How Switzerland thwarted a planned terror attack near Geneva international airport

According to a new investigation by Swiss media, jihadists plotted to bomb the oil depot near Geneva international airport, in what could have been the worst terrorist attack on Swiss soil in decades.

How Switzerland thwarted a planned terror attack near Geneva international airport
An aerial view of Geneva international airport. Photo: AFP

News of the planned terror attack in 2019 had not been made public for security reasons but were published in Le Temps newspaper.

The alleged plotter was identified as Daniel D., also known by his Islamic name of Abu Ilias al-Swisri. Born in Geneva, he attended the mosque in the city’s Petit-Saconnex neighbourhood, where he was reportedly radicalised, converting to Islam in 2013.

He joined the Islamic State (ISIS) in 2015, at the age of 20, and received training in an ISIS camp in Syria.

He is currently detained in a Kurdish prison camp.

According to Le Temps, al-Swisri conspired, along with several Switzerland-based jihadists, to attack the gigantic cisterns located in the Vernier section of Geneva, in close proximity to the airport.

The strike was averted when the US intelligence services informed their Swiss counterparts about the impending bombing, planned for April or May 2019.

No details are known about how the authorities managed to thwart the attack. But two Albanians were reportedly intercepted on their way to Geneva and detained for their alleged links to the attack plan.

READ MORE: EXPLAINED: Why a Swiss woman is being stripped of her citizenship

An eerily similar scenario was made public last year, when Swiss authorities were informed of the ISIS plan to attack oil cisterns in the Basel harbour in January 2018.

That particular plot was discovered because ISIS leaders abandoned a hard drive containing details of the attack while they were retreating during fighting in Syria.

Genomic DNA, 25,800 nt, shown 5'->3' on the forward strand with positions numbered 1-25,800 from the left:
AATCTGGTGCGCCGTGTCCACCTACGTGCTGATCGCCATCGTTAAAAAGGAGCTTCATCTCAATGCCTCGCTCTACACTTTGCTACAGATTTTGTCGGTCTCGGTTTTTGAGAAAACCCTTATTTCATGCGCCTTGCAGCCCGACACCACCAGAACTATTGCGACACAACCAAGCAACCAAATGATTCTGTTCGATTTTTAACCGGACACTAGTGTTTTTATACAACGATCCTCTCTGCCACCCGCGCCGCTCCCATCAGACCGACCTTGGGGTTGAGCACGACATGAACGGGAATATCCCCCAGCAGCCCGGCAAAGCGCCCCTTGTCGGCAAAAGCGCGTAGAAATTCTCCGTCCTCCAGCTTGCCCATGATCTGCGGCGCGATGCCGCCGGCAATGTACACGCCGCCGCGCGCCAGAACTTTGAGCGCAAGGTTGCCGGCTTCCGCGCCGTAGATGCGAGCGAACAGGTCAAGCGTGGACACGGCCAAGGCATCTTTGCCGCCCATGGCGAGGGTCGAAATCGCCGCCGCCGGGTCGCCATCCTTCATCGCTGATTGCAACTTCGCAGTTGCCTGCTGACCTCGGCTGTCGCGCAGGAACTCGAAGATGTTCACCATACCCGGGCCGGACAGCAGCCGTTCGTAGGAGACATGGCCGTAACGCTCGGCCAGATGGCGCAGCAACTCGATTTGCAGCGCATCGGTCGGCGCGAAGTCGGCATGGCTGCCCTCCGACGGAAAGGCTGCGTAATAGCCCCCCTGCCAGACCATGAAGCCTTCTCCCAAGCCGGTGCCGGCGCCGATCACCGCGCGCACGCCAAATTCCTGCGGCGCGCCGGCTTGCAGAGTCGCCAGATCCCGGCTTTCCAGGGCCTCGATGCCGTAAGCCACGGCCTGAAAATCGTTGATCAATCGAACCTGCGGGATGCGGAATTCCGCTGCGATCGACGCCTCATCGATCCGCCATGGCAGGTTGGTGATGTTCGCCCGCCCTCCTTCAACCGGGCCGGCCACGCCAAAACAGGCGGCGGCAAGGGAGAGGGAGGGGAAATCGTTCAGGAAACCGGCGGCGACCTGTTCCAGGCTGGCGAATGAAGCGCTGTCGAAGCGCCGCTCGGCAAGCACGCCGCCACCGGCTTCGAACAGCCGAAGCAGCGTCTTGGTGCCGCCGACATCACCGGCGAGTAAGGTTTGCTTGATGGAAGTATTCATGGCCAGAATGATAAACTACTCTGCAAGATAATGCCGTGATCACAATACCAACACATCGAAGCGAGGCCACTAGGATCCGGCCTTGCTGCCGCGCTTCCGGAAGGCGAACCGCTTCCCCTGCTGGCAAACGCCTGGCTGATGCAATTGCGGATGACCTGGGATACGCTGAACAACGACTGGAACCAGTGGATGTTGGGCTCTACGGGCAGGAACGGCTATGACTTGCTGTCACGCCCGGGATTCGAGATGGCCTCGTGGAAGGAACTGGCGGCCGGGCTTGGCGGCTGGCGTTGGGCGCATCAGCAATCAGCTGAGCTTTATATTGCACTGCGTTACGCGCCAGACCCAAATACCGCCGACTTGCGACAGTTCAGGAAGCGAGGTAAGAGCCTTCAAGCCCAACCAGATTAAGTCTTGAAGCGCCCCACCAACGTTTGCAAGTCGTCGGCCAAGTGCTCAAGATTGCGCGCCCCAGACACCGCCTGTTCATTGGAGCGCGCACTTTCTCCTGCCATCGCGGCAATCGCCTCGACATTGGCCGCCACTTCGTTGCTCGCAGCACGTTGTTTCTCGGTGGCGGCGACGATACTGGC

Unlike other European countries such as France and the UK, no terrorist attacks had happened in Switzerland since 1976, when an Armenian militant group set off two bombs in Zurich, targeting Turkish diplomats.

However, terror cells have been discovered in Switzerland, such as the one found operating out of the An’Nur mosque in Winterthur in 2015.

“lt would be irresponsible to think that Geneva, with its international institutions, could be safe from any risk “, Mauro Poggia, member of the cantonal parliament, told Swiss television RTS

“Cases of radicalisation are always possible”, he added.











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Fire next to Geneva Airport disrupts flights

Flights to and from Geneva Airport were temporarily disrupted on Friday after a major fire broke out just beyond the perimeter fence, a spokesman for Switzerland's second-busiest airport told AFP.

Fire next to Geneva Airport disrupts flights

Black smoke could initially be seen spewing from a construction site intended to be a future centre for asylum seekers.

“Due to a fire at the edge of the runway, landings and take-offs have been suspended since 5:35pm (1535 GMT),” the airport said on Twitter.

“A reopening of the runway, for take-offs initially, is envisaged around 7:00pm (1700 GMT).”

Airport spokesman Ignace Jeannerat in the evening told AFP that the fire was “under control”, but staff needed to “secure the area and remove the debris”.

The fire was “outside the airport perimeter” and “creating a lot of smoke”, he said.

At around 1630 GMT, an AFP journalist noted that there were no visible flames or smoke. Firefighters continued to hose down the building, which is surrounded by scaffolding and tarpaulins.

Some inbound flights were diverted to Lyon and Basel.

Geneva is Switzerland’s second-busiest airport after Zurich. Wedged in on the edge of Swiss territory, the runway is next to the border with France.

In 2021, the airport welcomed more than 5.9 million passengers, down from the pre-pandemic level of nearly 18 million in 2019.